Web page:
In the brouhaha that followed, only Bird was unflustered. When Thomas called him up shortly thereafter to explain that he had been quoted badly, that his inflection and expression had meant to convey facetious humor, Bird wouldn't even listen to Thomas, because to do so would suggest that he took Thomas's remarks seriously in the first place. Instead he handed the phone to his mother and told Thomas to explain it to her because she liked Isiah, and she was the one who was upset.
Arguments can, of course, go on forever about Bird's superiority. It's common for his teammates to say that playing with Bird reveals him to be even more remarkable than he appears to the naked eye, and there's a tendency among mature blacks and whites alike in the NBA to forgive Rodman for his callow unenlightenment. Bird himself doesn't put any more credence in the other extreme, in the greatest-ever pronouncements of people like Auerbach. "That's nice stuff to hear, but I don't believe it," he says, shrugging and then adding that he'll be quite content if history is only kind enough to speak of him in the same breath as Magic Johnson and John Havlicek. However, it is difficult to believe that any athlete in any sport has demonstrated Bird's instinctive supernatural feel for his game.
But then, as a mere mortal, Bird also possesses touch, strength, stamina, hand-eye coordination, exceptional vision—he is forever spotting friends sitting way back in the bleachers—and overall court ken. This last gift is usually most vividly explained by saying that Bird is able to conduct a game in slow motion that everyone else is playing at breakneck speed.
Yet for all these extraordinary basketball-playing attributes, it is fashionable for observers to say that Bird overcomes not being an athlete. The most amazing thing has happened in America in the past few years. The definition of the word athlete has been narrowed from the dictionary's age-old "one who is trained in exercises, sports, or games requiring physical strength, agility or stamina" to exclusively mean someone who is quick (and, where it applies, can also jump high). It's understood, for example, that if it's reported that a coach needs more athletes, it means he needs some quick, black jumpers.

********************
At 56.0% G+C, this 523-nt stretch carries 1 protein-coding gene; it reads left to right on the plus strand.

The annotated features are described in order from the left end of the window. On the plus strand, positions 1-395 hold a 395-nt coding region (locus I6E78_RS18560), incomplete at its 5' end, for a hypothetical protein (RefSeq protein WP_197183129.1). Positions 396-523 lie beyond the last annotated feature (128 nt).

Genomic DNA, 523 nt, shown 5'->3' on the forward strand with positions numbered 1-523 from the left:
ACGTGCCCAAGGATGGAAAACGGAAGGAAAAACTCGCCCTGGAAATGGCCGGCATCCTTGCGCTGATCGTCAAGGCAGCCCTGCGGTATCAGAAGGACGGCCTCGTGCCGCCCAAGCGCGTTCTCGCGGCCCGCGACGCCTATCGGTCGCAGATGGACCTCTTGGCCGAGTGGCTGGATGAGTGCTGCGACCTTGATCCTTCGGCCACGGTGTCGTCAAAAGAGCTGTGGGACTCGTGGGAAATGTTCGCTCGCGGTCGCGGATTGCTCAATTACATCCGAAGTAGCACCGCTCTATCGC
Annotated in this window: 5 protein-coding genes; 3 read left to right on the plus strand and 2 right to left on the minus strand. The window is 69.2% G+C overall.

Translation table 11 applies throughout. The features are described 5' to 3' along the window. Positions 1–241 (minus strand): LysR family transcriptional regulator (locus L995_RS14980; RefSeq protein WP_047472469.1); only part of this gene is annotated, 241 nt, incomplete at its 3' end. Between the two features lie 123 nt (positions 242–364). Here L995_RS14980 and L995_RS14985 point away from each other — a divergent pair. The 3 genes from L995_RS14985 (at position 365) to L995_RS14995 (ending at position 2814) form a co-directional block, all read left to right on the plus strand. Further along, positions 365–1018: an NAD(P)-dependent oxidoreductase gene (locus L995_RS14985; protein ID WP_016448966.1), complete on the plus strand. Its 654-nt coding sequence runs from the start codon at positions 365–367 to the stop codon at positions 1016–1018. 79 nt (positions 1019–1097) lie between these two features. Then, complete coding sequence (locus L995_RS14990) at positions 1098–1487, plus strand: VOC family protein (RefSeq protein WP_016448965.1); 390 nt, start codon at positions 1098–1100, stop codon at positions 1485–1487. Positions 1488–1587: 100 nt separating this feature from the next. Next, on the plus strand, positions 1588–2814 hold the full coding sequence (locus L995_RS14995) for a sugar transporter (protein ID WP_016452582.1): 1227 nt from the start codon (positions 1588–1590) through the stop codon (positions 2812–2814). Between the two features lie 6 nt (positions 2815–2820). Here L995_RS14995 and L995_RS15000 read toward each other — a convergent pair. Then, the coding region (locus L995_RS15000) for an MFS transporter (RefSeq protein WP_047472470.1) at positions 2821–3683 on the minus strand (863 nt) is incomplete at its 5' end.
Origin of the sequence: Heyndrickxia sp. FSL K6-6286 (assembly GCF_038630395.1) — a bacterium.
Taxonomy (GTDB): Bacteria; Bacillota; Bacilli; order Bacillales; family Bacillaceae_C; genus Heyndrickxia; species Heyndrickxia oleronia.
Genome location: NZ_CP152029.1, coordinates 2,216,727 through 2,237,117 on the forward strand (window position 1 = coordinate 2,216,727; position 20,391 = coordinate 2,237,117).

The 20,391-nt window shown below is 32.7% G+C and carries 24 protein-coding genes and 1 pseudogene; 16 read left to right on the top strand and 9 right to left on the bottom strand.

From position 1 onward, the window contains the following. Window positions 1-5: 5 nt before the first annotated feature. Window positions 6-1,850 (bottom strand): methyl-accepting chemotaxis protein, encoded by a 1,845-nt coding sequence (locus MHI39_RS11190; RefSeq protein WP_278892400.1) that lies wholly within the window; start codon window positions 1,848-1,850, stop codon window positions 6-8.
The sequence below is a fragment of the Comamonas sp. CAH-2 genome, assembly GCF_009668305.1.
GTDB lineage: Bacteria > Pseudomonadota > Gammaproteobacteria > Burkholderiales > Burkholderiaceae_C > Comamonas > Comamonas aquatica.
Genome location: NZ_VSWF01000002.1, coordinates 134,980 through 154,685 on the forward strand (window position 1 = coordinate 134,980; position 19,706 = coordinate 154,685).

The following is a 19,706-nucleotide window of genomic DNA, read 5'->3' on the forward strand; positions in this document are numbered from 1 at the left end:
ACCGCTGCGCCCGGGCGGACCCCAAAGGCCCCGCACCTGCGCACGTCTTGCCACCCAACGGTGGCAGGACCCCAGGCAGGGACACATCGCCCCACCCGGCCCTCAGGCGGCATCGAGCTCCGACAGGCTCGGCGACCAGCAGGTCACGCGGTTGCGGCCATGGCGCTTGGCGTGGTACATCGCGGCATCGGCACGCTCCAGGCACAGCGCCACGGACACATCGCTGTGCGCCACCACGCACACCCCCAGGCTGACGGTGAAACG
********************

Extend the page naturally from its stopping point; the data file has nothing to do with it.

As a consequence, since strength, stamina, hand-eye coordination, etc., are no longer accepted as athletic attributes, when somebody like Bird succeeds in what's accepted to be an athletic endeavor, then it can only be because he's smarter and works harder than all the black guys. In Bird's case, he probably has worked as hard as anybody ever has in sport, and he does possess an incredible sixth sense, but that has no more to do with his race than it does with his Social Security number.
Indeed, the irony of criticizing Bird for taking advantage of his special racial status is that it's difficult to imagine anyone who is so evenhanded, who lives more by the creed of fairness. His best buddies are the same ones he grew up with. He still drives a Ford Bronco and dresses for it. He never met a Jew until he was 20 years old, but in Boston he lives in a Jewish neighborhood. His best friends on the Celtics fit no type. Buckner, who is black, might have grown closest to him, and Bird calls former Celtic Cedric Maxwell, another black man, "my greatest teammate by far."
When the Celtics won the title in 1984, Bird approached Auerbach and said, "I'd like to buy a [championship] ring for Walter." Walter Randall was an old equipment man and sometime trainer who died in '85. "No other player ever thought of that," Auerbach says. Rick Shaw, the team manager at Indiana State, went up to Bird on the sad flight back from the Sycamores' Final Four defeat at the hands of Michigan State in 1979 and handed him a team pennant to sign. Bird didn't just autograph it. He wrote, "Thank you for all the things you've done for me. Love, Larry." When Bird left for the All-Star Game a few years ago, Woolf said he hoped that he could carry Bird's MVP trophy back to Boston again. Bird said, "No, Mr. Woolf, this year I'd like to see Robert [Parish] get it," and in the game he worked toward that end.
From himself on the court he seeks only consistency and considers that the true mark of excellence. "But Larry's so sensitive to what his teammates need that he changes the emphasis of his game to accommodate them," says Jim Rodgers, the Celtics' senior assistant. "It's a unique form of personal consistency, concentrating on the needs of others, isn't it?"
A Celtics teammate, Bill Walton, says: "So much of it—playing, in the locker room, away from basketball—has to do with how much he cares. Larry cares about every element of everything he's involved in. With some people, the sphere of their life is so very small. The sphere of Larry's life is just huge."
And yet these embers of generosity were kindled by the most incendiary competitive fires. Even now in the Valley there's not much amazement that Larry Bird turned out to be the greatest basketball player ever—what the hell, somebody had to, so it might as well be a French Lick boy—but there is some surprise that he could rise above the family temper to reach those heights. In order to win, Bird taught himself not to get angry, rather to gain satisfaction from somebody else's hot blood. "I've learned it's a lot more fun making a shot with a guy hanging on you," he says.